Two theories of distance perception-ie, the angular expansion hypothesis (Durgin and Li, 2011 Attention, Perception, & Psychophysics 73 1856-1870) and the intrinsic bias hypothesis (Ooi et al, 2006 Perception 35 605-624)-are compared. Both theories attribute exocentric distance foreshortening to an exaggeration in perceived slant, but their fundamental geometrical assumptions are very different. The intrinsic bias hypothesis assumes a constant bias in perceived geographical slant of the ground plane and predicts both perceived egocentric and exocentric distances are increasingly compressed. In contrast, the angular expansion hypothesis assumes exaggerations in perceived gaze angle and perceived optical slant. Because the bias functions of the two angular variables are different, it allows the angular expansion hypothesis to distinguish two types of distance foreshortening-the linear compression in perceived egocentric distance and the nonlinear compression in perceived exocentric distance. While the intrinsic bias is proposed only for explaining distance biases, the angular expansion hypothesis provides accounts for a broader range of spatial biases.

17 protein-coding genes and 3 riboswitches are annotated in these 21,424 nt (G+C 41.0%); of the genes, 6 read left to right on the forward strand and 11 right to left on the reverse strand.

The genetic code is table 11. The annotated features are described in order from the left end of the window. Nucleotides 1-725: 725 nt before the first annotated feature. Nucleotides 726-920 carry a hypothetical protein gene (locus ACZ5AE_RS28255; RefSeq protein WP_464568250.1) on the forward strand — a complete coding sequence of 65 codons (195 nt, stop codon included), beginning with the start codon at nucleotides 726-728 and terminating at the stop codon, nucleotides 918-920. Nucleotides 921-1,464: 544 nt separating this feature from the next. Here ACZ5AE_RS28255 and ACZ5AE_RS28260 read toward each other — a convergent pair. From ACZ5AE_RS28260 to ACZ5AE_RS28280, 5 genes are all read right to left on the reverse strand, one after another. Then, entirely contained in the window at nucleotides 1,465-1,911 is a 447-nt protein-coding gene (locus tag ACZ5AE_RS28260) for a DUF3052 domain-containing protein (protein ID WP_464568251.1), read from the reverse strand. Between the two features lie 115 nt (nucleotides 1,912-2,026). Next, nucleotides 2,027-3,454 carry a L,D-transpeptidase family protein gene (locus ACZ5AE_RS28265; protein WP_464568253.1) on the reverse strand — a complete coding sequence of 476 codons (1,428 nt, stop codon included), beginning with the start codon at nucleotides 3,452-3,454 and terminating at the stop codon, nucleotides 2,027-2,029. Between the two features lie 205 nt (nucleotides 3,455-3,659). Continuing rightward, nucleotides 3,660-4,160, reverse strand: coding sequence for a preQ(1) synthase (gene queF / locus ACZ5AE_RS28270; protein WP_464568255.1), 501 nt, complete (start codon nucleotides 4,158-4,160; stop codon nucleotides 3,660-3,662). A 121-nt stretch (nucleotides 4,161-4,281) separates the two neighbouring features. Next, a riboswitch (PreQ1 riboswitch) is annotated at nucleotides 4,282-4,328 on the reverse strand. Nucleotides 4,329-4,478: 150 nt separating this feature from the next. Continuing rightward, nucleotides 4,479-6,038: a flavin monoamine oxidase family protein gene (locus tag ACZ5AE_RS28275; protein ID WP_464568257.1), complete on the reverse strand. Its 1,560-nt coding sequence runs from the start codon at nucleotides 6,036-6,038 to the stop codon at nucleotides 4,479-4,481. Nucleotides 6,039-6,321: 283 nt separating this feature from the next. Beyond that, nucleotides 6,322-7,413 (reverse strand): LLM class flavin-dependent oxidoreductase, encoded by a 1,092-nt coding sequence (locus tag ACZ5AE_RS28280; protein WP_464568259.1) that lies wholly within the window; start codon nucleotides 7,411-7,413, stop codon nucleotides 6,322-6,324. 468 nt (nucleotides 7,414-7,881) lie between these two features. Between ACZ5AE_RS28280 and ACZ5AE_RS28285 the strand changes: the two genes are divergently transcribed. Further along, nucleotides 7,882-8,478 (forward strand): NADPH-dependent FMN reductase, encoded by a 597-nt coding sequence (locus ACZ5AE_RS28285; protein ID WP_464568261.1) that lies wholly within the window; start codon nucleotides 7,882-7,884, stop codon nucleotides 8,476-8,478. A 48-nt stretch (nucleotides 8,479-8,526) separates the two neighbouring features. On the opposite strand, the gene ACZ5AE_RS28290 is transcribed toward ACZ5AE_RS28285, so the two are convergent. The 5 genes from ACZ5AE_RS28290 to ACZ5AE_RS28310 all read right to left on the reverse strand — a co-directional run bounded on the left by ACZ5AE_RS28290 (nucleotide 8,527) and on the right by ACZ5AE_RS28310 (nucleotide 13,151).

Z. Li and Frank H. Durgin.
"A Comparison Of Two Theories Of Perceived Distance On The Ground Plane: The Angular Expansion Hypothesis And The Intrinsic Bias Hypothesis".